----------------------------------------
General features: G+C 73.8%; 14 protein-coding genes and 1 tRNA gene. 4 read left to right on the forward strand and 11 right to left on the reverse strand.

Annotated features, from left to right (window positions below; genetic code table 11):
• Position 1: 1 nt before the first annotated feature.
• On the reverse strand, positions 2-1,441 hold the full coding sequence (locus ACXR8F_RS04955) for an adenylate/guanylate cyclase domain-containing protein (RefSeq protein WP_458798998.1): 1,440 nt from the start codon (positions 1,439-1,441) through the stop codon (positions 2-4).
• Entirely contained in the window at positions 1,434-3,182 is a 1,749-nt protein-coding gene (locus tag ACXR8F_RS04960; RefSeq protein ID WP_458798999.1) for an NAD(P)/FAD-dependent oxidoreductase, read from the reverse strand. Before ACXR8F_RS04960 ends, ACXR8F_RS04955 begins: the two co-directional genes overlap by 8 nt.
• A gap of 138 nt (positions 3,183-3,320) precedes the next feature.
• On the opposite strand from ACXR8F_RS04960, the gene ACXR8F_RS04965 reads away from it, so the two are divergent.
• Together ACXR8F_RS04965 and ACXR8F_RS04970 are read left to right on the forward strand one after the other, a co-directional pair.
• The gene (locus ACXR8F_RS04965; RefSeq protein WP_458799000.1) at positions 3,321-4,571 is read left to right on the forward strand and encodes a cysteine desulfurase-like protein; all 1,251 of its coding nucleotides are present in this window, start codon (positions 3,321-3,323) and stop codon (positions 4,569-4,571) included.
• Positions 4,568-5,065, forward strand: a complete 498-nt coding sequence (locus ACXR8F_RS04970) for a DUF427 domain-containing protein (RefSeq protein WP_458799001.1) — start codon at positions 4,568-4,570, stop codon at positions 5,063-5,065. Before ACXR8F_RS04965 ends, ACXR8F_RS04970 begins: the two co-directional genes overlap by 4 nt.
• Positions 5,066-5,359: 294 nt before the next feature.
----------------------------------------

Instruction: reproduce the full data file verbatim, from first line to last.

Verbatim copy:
General features: G+C 73.8%; 14 protein-coding genes and 1 tRNA gene. 4 read left to right on the forward strand and 11 right to left on the reverse strand.

Annotated features, from left to right (window positions below; genetic code table 11):
• Position 1: 1 nt before the first annotated feature.
• On the reverse strand, positions 2-1,441 hold the full coding sequence (locus ACXR8F_RS04955) for an adenylate/guanylate cyclase domain-containing protein (RefSeq protein WP_458798998.1): 1,440 nt from the start codon (positions 1,439-1,441) through the stop codon (positions 2-4).
• Entirely contained in the window at positions 1,434-3,182 is a 1,749-nt protein-coding gene (locus tag ACXR8F_RS04960; RefSeq protein ID WP_458798999.1) for an NAD(P)/FAD-dependent oxidoreductase, read from the reverse strand. Before ACXR8F_RS04960 ends, ACXR8F_RS04955 begins: the two co-directional genes overlap by 8 nt.
• A gap of 138 nt (positions 3,183-3,320) precedes the next feature.
• On the opposite strand from ACXR8F_RS04960, the gene ACXR8F_RS04965 reads away from it, so the two are divergent.
• Together ACXR8F_RS04965 and ACXR8F_RS04970 are read left to right on the forward strand one after the other, a co-directional pair.
• The gene (locus ACXR8F_RS04965; RefSeq protein WP_458799000.1) at positions 3,321-4,571 is read left to right on the forward strand and encodes a cysteine desulfurase-like protein; all 1,251 of its coding nucleotides are present in this window, start codon (positions 3,321-3,323) and stop codon (positions 4,569-4,571) included.
• Positions 4,568-5,065, forward strand: a complete 498-nt coding sequence (locus ACXR8F_RS04970) for a DUF427 domain-containing protein (RefSeq protein WP_458799001.1) — start codon at positions 4,568-4,570, stop codon at positions 5,063-5,065. Before ACXR8F_RS04965 ends, ACXR8F_RS04970 begins: the two co-directional genes overlap by 4 nt.
• Positions 5,066-5,359: 294 nt before the next feature.